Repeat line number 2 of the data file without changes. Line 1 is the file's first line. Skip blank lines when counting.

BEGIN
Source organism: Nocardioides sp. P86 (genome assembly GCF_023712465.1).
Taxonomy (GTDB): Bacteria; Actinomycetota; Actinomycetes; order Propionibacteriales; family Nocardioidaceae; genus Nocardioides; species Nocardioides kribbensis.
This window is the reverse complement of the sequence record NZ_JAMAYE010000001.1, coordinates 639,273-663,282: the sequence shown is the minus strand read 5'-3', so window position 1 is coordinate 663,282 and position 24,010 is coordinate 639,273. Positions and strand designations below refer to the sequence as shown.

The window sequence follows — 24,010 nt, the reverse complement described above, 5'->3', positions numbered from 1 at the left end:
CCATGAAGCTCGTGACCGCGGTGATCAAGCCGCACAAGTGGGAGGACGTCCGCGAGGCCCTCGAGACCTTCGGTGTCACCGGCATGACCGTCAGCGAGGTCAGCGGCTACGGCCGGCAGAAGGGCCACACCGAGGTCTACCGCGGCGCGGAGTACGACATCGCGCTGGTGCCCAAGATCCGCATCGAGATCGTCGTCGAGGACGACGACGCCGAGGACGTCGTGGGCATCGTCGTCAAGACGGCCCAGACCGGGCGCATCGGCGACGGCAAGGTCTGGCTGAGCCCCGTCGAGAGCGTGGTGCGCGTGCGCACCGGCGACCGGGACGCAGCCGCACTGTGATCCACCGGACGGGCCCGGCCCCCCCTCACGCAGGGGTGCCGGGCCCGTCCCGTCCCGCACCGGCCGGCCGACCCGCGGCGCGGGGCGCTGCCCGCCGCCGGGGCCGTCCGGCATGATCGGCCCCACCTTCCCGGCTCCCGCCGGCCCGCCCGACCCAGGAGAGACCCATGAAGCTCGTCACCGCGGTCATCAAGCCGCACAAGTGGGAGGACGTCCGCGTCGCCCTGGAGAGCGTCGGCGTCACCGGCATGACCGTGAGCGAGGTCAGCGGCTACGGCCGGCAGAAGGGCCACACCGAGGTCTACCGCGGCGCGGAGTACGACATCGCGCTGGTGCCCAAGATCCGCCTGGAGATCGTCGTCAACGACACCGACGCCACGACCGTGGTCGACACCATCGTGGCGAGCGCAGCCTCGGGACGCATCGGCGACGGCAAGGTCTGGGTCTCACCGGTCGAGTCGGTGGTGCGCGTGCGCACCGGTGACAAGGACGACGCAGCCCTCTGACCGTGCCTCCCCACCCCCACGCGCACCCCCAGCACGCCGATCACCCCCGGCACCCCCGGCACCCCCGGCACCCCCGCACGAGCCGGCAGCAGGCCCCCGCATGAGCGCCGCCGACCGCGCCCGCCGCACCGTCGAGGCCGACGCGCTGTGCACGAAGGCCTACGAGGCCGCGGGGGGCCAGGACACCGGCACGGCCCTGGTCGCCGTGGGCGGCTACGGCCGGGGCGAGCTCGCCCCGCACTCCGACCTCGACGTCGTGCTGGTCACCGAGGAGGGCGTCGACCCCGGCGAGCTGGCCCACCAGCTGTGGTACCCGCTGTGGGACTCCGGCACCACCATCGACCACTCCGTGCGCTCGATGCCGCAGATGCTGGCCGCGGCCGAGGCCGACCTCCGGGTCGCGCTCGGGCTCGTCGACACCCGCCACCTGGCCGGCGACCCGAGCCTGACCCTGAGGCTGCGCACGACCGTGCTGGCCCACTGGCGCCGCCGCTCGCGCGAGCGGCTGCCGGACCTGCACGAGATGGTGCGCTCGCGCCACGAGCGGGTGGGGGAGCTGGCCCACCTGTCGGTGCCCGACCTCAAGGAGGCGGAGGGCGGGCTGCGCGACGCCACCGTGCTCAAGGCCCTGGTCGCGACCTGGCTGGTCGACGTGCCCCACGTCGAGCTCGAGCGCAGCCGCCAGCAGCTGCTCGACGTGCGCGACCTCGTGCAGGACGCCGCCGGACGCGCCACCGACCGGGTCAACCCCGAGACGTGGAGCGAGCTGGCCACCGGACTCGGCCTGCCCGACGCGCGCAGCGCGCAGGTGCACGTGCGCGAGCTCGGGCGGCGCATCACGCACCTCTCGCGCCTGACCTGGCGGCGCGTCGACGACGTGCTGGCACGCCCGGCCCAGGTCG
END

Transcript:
Taxonomy (GTDB): Bacteria; Actinomycetota; Actinomycetes; order Propionibacteriales; family Nocardioidaceae; genus Nocardioides; species Nocardioides kribbensis.